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When a large, heavy SUV or pickup crashes into and penetrates a car's "survival space", the occupants of the car are much more likely to be severely injured or killed. Various mitigation factors are typically not utilized in the design of the either the SUVs to make them less aggressive , nor in cars to make them more crashworthy and protective of their occupants.

A NHTSA study entitled " Striking Vehicle Aggressiveness Factors for Side Impacts " noted that a lower hood profile of light-truck vehicles would reduce the likelihood of severe injury to the car's occupants from 97 percent down to 11 percent.

Here are some basic factors that could be considered within a "defective design" context:

Large SUVs and pickups should incorporate more crushable frontal structures to reduce the aggressivity of these huge vehicles when they crash into the front or side of a passenger car or minivan. Many large SUVs and pickups utilize excessively strong, stiff frame rails that act as battering rams, but should inmstead act as deformable "crush zone" frontal structures.

Large SUVs and pickups have front structures that are so tall that they overwhelm and ride over the front and side of the passenger car or minivan. The designs need to ensure a safer, lower match-up of the SUV bumper height with the side sill and door structures of cars and minivans.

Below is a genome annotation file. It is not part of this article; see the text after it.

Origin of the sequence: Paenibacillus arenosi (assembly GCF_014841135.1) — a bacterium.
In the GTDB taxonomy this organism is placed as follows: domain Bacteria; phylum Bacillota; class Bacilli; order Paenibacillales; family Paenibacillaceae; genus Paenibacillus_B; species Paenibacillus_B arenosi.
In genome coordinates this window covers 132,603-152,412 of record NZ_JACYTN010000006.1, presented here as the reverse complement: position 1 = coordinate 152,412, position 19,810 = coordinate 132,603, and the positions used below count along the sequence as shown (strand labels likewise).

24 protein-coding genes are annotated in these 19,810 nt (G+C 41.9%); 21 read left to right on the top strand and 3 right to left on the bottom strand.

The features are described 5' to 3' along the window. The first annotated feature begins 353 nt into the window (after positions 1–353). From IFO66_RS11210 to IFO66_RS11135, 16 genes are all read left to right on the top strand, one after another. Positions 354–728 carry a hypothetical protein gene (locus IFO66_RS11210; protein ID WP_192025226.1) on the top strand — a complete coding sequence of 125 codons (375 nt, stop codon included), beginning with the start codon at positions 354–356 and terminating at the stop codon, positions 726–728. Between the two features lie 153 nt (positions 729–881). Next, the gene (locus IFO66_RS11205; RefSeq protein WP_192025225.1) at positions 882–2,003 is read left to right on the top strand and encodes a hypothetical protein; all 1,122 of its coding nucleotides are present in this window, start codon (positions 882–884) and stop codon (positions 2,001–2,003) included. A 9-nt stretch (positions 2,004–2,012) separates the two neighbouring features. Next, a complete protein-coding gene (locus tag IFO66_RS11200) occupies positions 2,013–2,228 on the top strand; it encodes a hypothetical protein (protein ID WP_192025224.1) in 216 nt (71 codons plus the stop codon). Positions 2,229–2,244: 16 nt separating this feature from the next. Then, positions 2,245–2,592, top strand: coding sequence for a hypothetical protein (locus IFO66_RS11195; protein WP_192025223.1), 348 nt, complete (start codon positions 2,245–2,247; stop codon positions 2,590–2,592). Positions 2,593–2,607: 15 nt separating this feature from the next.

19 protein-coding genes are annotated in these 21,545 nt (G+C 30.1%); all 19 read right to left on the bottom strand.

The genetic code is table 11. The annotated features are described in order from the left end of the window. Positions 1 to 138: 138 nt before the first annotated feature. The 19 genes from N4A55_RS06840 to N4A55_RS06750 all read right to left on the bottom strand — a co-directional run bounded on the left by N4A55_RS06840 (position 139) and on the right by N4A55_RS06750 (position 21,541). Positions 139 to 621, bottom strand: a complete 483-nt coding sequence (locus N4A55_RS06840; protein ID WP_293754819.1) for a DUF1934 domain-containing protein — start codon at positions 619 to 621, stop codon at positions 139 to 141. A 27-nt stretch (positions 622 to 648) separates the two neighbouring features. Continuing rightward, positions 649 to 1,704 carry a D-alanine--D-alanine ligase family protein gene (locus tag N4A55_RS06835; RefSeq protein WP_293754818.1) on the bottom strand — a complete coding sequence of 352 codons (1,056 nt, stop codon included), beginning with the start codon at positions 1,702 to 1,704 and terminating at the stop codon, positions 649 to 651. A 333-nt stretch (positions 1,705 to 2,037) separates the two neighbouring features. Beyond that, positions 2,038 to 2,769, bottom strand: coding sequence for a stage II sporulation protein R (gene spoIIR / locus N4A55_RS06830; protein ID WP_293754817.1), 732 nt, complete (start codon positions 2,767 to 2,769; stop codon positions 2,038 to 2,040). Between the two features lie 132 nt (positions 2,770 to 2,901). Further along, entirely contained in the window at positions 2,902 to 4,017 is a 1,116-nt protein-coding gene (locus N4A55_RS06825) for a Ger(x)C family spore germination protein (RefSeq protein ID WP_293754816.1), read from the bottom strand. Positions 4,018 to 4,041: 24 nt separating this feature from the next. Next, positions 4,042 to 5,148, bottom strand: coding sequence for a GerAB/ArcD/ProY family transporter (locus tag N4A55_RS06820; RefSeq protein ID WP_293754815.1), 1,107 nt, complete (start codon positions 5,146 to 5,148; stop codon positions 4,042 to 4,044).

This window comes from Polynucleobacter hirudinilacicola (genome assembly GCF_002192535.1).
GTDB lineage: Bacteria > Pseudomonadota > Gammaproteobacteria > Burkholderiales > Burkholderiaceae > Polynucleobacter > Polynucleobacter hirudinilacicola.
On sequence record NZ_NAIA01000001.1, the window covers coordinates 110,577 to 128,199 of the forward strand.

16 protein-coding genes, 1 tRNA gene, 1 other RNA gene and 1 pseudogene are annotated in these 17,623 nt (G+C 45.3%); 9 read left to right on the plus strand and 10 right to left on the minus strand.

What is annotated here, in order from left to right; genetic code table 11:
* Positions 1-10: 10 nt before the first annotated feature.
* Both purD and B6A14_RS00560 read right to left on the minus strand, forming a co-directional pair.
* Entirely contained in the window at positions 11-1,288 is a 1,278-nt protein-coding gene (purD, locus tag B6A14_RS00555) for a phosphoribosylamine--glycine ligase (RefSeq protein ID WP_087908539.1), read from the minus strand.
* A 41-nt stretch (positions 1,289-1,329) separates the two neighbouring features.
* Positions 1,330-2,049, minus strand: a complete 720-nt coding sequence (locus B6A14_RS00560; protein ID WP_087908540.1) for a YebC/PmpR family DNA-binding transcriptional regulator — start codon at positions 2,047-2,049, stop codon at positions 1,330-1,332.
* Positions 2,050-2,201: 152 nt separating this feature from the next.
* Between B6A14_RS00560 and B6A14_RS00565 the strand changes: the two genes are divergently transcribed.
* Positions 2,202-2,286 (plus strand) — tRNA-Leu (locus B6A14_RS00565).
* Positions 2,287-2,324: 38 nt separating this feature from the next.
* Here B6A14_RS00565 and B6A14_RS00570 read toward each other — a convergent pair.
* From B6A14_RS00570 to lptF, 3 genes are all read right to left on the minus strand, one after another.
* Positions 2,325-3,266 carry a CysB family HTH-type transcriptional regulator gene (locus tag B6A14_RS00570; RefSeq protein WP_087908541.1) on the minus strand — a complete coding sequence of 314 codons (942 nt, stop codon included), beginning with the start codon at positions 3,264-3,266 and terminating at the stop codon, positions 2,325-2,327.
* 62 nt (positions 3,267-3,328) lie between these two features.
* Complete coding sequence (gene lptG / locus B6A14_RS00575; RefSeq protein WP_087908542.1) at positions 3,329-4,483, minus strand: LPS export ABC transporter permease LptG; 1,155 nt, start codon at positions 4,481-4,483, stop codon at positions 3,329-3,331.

Cars and minivans should include much stronger side impact protection structures , such as tubular lateral members at the floorpan and roof level, and multiple door beams and reinforced rocker sill sections, that would significantly stiffen the vehicle side from being crushed inward.

The use of internal baffles and rigid foam within the tubular members of cars and minivans , which can triple the compressive and bending strength of these structural components, for greater side impact protection.
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